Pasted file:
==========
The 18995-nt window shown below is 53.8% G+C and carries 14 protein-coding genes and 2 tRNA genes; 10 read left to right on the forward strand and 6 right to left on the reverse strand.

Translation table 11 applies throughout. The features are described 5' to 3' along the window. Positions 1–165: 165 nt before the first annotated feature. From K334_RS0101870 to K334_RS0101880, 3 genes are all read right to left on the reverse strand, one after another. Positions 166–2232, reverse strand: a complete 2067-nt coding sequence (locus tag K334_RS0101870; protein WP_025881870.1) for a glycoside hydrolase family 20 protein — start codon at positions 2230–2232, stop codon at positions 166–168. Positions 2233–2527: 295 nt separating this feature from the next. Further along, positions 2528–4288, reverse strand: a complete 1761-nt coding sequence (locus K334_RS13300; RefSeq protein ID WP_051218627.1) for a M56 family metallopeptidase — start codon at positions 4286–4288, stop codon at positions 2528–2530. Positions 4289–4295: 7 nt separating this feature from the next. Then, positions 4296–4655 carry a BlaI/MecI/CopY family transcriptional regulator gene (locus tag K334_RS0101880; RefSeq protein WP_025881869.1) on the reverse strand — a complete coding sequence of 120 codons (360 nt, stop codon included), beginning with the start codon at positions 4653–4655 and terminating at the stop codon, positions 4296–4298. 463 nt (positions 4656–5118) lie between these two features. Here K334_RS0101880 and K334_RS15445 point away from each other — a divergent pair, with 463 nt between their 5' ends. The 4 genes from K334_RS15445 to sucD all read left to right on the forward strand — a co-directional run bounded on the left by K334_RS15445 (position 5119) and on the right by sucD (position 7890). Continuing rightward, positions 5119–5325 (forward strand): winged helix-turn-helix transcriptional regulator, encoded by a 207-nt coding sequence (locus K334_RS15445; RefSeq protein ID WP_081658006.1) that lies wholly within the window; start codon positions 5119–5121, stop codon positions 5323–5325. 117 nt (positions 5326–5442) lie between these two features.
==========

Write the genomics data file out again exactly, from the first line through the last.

The 18995-nt window shown below is 53.8% G+C and carries 14 protein-coding genes and 2 tRNA genes; 10 read left to right on the forward strand and 6 right to left on the reverse strand.

Translation table 11 applies throughout. The features are described 5' to 3' along the window. Positions 1–165: 165 nt before the first annotated feature. From K334_RS0101870 to K334_RS0101880, 3 genes are all read right to left on the reverse strand, one after another. Positions 166–2232, reverse strand: a complete 2067-nt coding sequence (locus tag K334_RS0101870; protein WP_025881870.1) for a glycoside hydrolase family 20 protein — start codon at positions 2230–2232, stop codon at positions 166–168. Positions 2233–2527: 295 nt separating this feature from the next. Further along, positions 2528–4288, reverse strand: a complete 1761-nt coding sequence (locus K334_RS13300; RefSeq protein ID WP_051218627.1) for a M56 family metallopeptidase — start codon at positions 4286–4288, stop codon at positions 2528–2530. Positions 4289–4295: 7 nt separating this feature from the next. Then, positions 4296–4655 carry a BlaI/MecI/CopY family transcriptional regulator gene (locus tag K334_RS0101880; RefSeq protein WP_025881869.1) on the reverse strand — a complete coding sequence of 120 codons (360 nt, stop codon included), beginning with the start codon at positions 4653–4655 and terminating at the stop codon, positions 4296–4298. 463 nt (positions 4656–5118) lie between these two features. Here K334_RS0101880 and K334_RS15445 point away from each other — a divergent pair, with 463 nt between their 5' ends. The 4 genes from K334_RS15445 to sucD all read left to right on the forward strand — a co-directional run bounded on the left by K334_RS15445 (position 5119) and on the right by sucD (position 7890). Continuing rightward, positions 5119–5325 (forward strand): winged helix-turn-helix transcriptional regulator, encoded by a 207-nt coding sequence (locus K334_RS15445; RefSeq protein ID WP_081658006.1) that lies wholly within the window; start codon positions 5119–5121, stop codon positions 5323–5325. 117 nt (positions 5326–5442) lie between these two features.